Please tell more….

      • DrVino,

        It sounds to me like you’re mistakenly conflating “stamina” and “cardio.”

        Muscles tremble when they’re not being adequately supplied with oxygenated blood. The only way to improve blood flow is to improve cardiovascular fitness, which means getting your heart rate elevated and then keeping it elevated for an extended period of time.

        Building muscle is accomplished by actually damaging the muscle in question through the build-up of lactic acid which causes the muscle tissue to break down and prompts your body to create more, and then a little extra. So in order to improve the strength of your heart to supply more oxygenated blood to your muscles to allow for greater resistance to fatigue and extended duration of physical exertion you’ve got to do this to your heart which is essentially pure muscle.

        The only way that happens is through rapid expansion and contraction of the muscle (heart) which occurs most easily by first fatiguing your lungs and requiring your heart to pump harder and beat faster to keep up with increased demand for oxygen that results from your lungs drawing in less of said oxygen with each inhalation.

        The best way to do this is to run, doesn’t need to be fast but it needs to be sustainable. Find the fastest pace at which you can run a mile, then slow that pace as much as neccessary to allow you to run an additional mile on top of that.

        Alternately on a treadmill set the speed as high as you can without needing to support yourself on the side rails, then sprint at this pace for a full 60 seconds, rest for 120 seconds, and repeat this cycle a minimum of 10 times.

        This will cut down on trembling.

  12. Kettle bells work great. The goal should be overall strength training. I would throw in so e cardio in as well.

  13. Why would I choose to stand unsupported for lengthy periods? Move to cover, find a rest. Sit, squat, kneel. I get the point, exercise is useful but that’s not an optimum shooting position.

    • This. I can’t shoot for beans standing up anyway. And as you said, get behind cover and find a rest, or shoot from a crouch or siting or prone. Don’t forget, you also want to make yourself as small a target as possible.

  14. Maybe a general strenghtening program would be appropriate? Overhead press, pull ups, squats…I mean, I’m far from a great lifter, but I can hold a 30-30 in front of me for a damn long time.

  15. Strength is a general and systemic thing; increase your strength all over rather than trying to target one aspect. Look up Starting Strength and Mark Rippetoe. The added bonus is that every physical task becomes easier when you’re stronger.

    • WRH,

      The physical task becoming easier is how people become complacent and then fall back into old habits. Getting stronger is subject to diminishing returns, eventually you balance out to the point where even the level of “burn” you felt the first time you worked out hard is only going to indicate that you’re maintaining the strength you have acquired.

      Bottom line anyone who tells you that each workout session shouldn’t be an exquisite exercise in agony either doesn’t understand exercise or is lying to you. If they’re seeking to convince you that it’s OK or god forbid even a positive thing that you’re workouts seem easier as you progress then they’re not just lying they’re trying to con you.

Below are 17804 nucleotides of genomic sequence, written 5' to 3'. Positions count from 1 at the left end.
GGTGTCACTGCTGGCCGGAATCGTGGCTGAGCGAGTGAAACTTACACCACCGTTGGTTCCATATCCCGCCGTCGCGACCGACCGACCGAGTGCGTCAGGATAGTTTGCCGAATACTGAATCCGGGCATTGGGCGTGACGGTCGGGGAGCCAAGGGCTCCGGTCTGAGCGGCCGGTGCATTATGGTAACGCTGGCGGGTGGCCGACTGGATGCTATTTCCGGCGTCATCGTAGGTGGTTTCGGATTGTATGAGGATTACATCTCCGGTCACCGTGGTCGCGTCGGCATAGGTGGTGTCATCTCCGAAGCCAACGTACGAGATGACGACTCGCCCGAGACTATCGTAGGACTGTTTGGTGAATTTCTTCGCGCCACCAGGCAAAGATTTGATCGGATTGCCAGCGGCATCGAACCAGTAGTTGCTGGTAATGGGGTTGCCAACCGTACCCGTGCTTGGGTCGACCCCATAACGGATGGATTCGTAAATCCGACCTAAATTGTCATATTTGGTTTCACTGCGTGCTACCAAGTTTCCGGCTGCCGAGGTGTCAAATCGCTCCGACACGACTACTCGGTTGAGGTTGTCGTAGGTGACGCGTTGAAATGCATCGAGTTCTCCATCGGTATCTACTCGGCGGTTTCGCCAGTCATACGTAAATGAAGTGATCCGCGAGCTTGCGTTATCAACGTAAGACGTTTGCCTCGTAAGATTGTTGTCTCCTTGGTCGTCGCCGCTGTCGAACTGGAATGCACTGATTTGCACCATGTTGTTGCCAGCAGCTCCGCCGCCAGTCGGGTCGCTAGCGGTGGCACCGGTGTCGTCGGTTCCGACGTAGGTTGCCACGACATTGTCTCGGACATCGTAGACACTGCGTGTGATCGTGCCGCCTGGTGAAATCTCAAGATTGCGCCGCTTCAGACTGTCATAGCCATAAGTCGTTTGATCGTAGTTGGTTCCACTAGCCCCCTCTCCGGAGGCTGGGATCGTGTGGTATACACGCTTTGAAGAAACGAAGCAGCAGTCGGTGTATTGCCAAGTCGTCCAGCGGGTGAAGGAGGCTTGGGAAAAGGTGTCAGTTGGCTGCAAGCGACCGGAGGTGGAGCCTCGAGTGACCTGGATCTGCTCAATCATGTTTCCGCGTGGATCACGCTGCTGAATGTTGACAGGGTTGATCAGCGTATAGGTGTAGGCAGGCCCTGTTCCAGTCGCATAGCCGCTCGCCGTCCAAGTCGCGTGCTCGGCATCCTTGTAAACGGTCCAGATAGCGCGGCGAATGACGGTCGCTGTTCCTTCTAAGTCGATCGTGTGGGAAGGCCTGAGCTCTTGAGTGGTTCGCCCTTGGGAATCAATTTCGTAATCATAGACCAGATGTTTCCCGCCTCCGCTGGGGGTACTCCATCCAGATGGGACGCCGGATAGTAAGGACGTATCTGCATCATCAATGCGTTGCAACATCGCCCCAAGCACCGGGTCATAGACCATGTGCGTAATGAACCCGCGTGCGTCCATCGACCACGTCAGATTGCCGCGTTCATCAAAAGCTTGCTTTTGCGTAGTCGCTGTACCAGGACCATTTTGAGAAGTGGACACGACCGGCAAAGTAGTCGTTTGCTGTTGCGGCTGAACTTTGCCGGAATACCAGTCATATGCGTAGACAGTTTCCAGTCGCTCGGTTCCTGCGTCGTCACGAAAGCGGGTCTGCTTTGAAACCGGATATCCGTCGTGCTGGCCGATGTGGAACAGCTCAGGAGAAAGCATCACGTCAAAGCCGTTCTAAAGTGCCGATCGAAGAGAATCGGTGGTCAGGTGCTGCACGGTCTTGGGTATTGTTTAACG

16. The best exercise for holding up a rifle for long periods of time is, well, holding up a rifle for long periods of time.

    What kind of person can’t figure this out?

  17. The kind of person who knows this but wants to get there faster because they are getting ready for a FrontSight class….

  18. Simple solution(though not cheap)…buy a Tavor. That thing is so balanced you could hold it up for days even if you were an infant.

  19. As much as everyone wants to believe otherwise there are no shortcuts when it comes to physical fitness.

    No matter what your goal is you’re going to have to invest time effort and pain toward achieving it.

    Probably the quickest route for the specific goal of “holding a rifle for a really long time” is to employ isometrics. Get something approximately the same length as your rifle, hang a weight of some kind on the end of it. This item should be longer than your rifle is and should also be unbalanced, start out by using a weight one or two pounds heavier than your loaded rifle and then stand there for as long as you can before reaching muscle failure. Do this every day until you are able to stand there holding this incredibly heavy and unbalanced object for as long as you intend to hold your rifle without reaching muscle failure.

    That is likely the quickest way to achieve your specific desired result, although you’re going to end up looking noticeably lopsided.

    The best way to achieve real results would be exercise, as long as you drink enough water, at least a gallon a day and are consistent you’ll see much more useful results in terms of strength in just a few weeks. Without altering diet and exercise you won’t lose weight or anything but you’ll be and feel stronger. If you’re not sore all the time from any consistent workout then not only are you not getting results you’re flat out wasting your time.

    In summation; beware Greeks bearing gifts and discount anyone who tells you that you shouldn’t just try to break your body to make it stronger.

    Hope that helped.

    this is a much better option… balance balls can get you hurt… the safer way is to do standard drills… the ball can cause the brain more stress and can actually weaken your balance instead of improving it. Try Dr Cobbs balance gym instead. By strengthening your entire vestibule system you will find your balance improving naturally with everything you do, which will translate into your shooting.


Please enter your comment!
Please enter your name here